Cincinnati anti-panhandling ordinances ruled unconstitutional

Tom Boland (wgcp@earthlink.net)
Wed, 27 May 1998 12:48:35 -0700 (PDT)


http://www.ohio.com:80/bj/news/ohio/docs/003155.htm
FWD  Wednesday, May 27, 1998 - Associated Press

     MAGISTRATE THROWS OUT ANTI-PANHANDLING ORDINANCES

CINCINNATI (AP) -- A federal magistrate has thrown out two anti-panhandling
ordinances that had limited when and were begging is allowed.

The City Council approved the limitations in May 1995 because of concerns
about public safety. But the ordinances had not been enforced, pending
resolution of the constitutional questions.

U.S. Magistrate Judge Jack Sherman ruled the ordinances unconstitutional
Friday.

``The magistrate basically said that the homeless and poor are as deserving
of the protection of the constitutional protection of free speech as are
people in business suits and in corporations,'' said Scott Greenwood, a
lawyer for the American Civil Liberties Union of Ohio.

The lawsuit was filed in 1995 by the ACLU on behalf of three homeless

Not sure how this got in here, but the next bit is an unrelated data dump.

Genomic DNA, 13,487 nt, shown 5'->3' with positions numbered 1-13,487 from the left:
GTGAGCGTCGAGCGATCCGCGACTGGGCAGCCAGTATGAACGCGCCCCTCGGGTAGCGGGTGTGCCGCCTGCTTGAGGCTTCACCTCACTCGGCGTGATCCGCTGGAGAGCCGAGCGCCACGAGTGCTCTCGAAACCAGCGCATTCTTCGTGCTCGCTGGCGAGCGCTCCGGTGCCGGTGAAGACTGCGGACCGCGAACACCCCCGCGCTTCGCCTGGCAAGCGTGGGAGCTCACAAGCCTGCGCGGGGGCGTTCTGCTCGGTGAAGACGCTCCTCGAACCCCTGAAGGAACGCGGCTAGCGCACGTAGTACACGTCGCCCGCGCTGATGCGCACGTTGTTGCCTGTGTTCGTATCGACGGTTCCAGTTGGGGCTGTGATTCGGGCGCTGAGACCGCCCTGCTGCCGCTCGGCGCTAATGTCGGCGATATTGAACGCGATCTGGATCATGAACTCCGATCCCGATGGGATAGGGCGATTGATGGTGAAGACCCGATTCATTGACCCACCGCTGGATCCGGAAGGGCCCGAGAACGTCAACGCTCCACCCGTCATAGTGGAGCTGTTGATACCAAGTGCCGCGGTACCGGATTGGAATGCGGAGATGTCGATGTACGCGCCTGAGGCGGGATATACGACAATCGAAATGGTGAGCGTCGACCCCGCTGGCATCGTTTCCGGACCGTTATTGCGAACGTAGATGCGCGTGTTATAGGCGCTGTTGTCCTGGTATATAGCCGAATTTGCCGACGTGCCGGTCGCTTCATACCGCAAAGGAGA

people and the Homeless Hotline, a nonprofit group that solicits
contributions for the homeless in Cincinnati.

Other laws making it a crime to panhandle aggressively, to touch or grab
passersby, or refuse to take ``no'' for an answer were not affected by the
ruling.

One of the ordinances struck down would have made it a crime, with some
exceptions, to sit or lie down on downtown sidewalks or the city's skywalk
between 7 a.m. and 9:30 p.m.

The other one would have made it a crime to beg or panhandle within certain
distances of certain buildings, automatic teller machines, crosswalks and
anywhere after 8 p.m.

Sherman said that while the city has an interest in protecting its citizens
from unsafe, disruptive and coercive behavior, that interest is protected
by the ordinance prohibiting aggressive panhandling.

His ruling said that the time, place and manner restrictions were
unreasonable and arbitrary, and the ordinances failed to provide
alternative means by which the homeless and poor can legally request money
or food.

Complaints from downtown businesses, workers and visitors prompted a 1992
anti-begging law. It survived a court challenge, but police said it was
useless and council passed the stricter sidewalk and solicitation
ordinances.

Councilman Phil Heimlich, who sponsored those ordinances, said the city
should appeal the ruling. The full council would have to approve that.

END FORWARD

HOMELESS PEOPLE'S NETWORK  <http://aspin.asu.edu/hpn/>  Home Page
ARCHIVES  <http://aspin.asu.edu/hpn/archives.html>  read posts to HPN
TO JOIN  <http://aspin.asu.edu/hpn/join.html> or email Tom <wgcp@earthlink.net>